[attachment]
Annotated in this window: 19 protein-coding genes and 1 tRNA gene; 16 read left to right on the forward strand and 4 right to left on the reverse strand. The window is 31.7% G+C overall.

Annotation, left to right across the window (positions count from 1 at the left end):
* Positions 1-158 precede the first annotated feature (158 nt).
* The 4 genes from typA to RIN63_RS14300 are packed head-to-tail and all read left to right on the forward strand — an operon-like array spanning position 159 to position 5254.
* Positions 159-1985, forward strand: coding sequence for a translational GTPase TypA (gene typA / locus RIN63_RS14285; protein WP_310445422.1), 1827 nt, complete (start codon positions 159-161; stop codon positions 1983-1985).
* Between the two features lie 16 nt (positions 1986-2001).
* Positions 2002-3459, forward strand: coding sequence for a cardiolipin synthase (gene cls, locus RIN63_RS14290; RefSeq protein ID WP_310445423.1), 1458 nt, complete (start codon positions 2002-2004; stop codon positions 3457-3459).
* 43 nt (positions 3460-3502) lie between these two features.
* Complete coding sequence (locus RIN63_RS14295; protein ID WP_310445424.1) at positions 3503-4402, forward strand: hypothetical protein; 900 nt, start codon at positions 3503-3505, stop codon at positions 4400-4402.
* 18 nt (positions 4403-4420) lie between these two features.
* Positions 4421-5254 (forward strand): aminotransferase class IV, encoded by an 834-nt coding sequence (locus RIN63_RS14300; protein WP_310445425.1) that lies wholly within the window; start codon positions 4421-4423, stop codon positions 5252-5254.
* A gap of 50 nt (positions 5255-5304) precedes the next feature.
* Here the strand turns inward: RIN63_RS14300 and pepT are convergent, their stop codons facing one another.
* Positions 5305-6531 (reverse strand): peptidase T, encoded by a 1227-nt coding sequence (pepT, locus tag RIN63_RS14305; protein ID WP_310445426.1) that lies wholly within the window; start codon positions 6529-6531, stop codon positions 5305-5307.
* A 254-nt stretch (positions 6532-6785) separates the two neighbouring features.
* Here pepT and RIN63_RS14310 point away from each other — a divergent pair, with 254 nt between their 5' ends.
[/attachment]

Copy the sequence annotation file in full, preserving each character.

Annotated in this window: 19 protein-coding genes and 1 tRNA gene; 16 read left to right on the forward strand and 4 right to left on the reverse strand. The window is 31.7% G+C overall.

Annotation, left to right across the window (positions count from 1 at the left end):
* Positions 1-158 precede the first annotated feature (158 nt).
* The 4 genes from typA to RIN63_RS14300 are packed head-to-tail and all read left to right on the forward strand — an operon-like array spanning position 159 to position 5254.
* Positions 159-1985, forward strand: coding sequence for a translational GTPase TypA (gene typA / locus RIN63_RS14285; protein WP_310445422.1), 1827 nt, complete (start codon positions 159-161; stop codon positions 1983-1985).
* Between the two features lie 16 nt (positions 1986-2001).
* Positions 2002-3459, forward strand: coding sequence for a cardiolipin synthase (gene cls, locus RIN63_RS14290; RefSeq protein ID WP_310445423.1), 1458 nt, complete (start codon positions 2002-2004; stop codon positions 3457-3459).
* 43 nt (positions 3460-3502) lie between these two features.
* Complete coding sequence (locus RIN63_RS14295; protein ID WP_310445424.1) at positions 3503-4402, forward strand: hypothetical protein; 900 nt, start codon at positions 3503-3505, stop codon at positions 4400-4402.
* 18 nt (positions 4403-4420) lie between these two features.
* Positions 4421-5254 (forward strand): aminotransferase class IV, encoded by an 834-nt coding sequence (locus RIN63_RS14300; protein WP_310445425.1) that lies wholly within the window; start codon positions 4421-4423, stop codon positions 5252-5254.
* A gap of 50 nt (positions 5255-5304) precedes the next feature.
* Here the strand turns inward: RIN63_RS14300 and pepT are convergent, their stop codons facing one another.
* Positions 5305-6531 (reverse strand): peptidase T, encoded by a 1227-nt coding sequence (pepT, locus tag RIN63_RS14305; protein ID WP_310445426.1) that lies wholly within the window; start codon positions 6529-6531, stop codon positions 5305-5307.
* A 254-nt stretch (positions 6532-6785) separates the two neighbouring features.
* Here pepT and RIN63_RS14310 point away from each other — a divergent pair, with 254 nt between their 5' ends.